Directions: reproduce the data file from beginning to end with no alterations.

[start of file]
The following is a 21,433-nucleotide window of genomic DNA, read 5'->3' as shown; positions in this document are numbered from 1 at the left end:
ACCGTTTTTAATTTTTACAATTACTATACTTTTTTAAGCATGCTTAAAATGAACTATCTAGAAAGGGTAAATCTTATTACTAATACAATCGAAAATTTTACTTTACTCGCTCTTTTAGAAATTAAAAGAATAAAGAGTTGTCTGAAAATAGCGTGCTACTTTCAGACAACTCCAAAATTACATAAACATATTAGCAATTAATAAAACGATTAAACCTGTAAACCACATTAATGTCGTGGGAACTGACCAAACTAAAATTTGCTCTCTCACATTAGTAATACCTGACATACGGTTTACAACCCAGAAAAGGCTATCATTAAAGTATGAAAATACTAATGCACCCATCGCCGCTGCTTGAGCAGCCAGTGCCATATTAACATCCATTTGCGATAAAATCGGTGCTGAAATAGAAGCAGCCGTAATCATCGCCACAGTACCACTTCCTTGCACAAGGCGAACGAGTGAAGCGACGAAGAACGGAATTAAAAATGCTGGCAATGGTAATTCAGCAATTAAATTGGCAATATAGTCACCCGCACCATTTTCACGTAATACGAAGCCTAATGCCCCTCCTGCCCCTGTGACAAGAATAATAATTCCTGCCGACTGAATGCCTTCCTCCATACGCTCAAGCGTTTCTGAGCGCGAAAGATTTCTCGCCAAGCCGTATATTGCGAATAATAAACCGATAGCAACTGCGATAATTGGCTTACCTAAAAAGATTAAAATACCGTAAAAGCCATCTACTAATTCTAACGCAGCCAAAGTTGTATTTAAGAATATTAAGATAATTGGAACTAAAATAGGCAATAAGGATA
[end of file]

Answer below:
The following is a 21,433-nucleotide window of genomic DNA, read 5'->3' as shown; positions in this document are numbered from 1 at the left end:
ACCGTTTTTAATTTTTACAATTACTATACTTTTTTAAGCATGCTTAAAATGAACTATCTAGAAAGGGTAAATCTTATTACTAATACAATCGAAAATTTTACTTTACTCGCTCTTTTAGAAATTAAAAGAATAAAGAGTTGTCTGAAAATAGCGTGCTACTTTCAGACAACTCCAAAATTACATAAACATATTAGCAATTAATAAAACGATTAAACCTGTAAACCACATTAATGTCGTGGGAACTGACCAAACTAAAATTTGCTCTCTCACATTAGTAATACCTGACATACGGTTTACAACCCAGAAAAGGCTATCATTAAAGTATGAAAATACTAATGCACCCATCGCCGCTGCTTGAGCAGCCAGTGCCATATTAACATCCATTTGCGATAAAATCGGTGCTGAAATAGAAGCAGCCGTAATCATCGCCACAGTACCACTTCCTTGCACAAGGCGAACGAGTGAAGCGACGAAGAACGGAATTAAAAATGCTGGCAATGGTAATTCAGCAATTAAATTGGCAATATAGTCACCCGCACCATTTTCACGTAATACGAAGCCTAATGCCCCTCCTGCCCCTGTGACAAGAATAATAATTCCTGCCGACTGAATGCCTTCCTCCATACGCTCAAGCGTTTCTGAGCGCGAAAGATTTCTCGCCAAGCCGTATATTGCGAATAATAAACCGATAGCAACTGCGATAATTGGCTTACCTAAAAAGATTAAAATACCGTAAAAGCCATCTACTAATTCTAACGCAGCCAAAGTTGTATTTAAGAATATTAAGATAATTGGAACTAAAATAGGCAATAAGGATA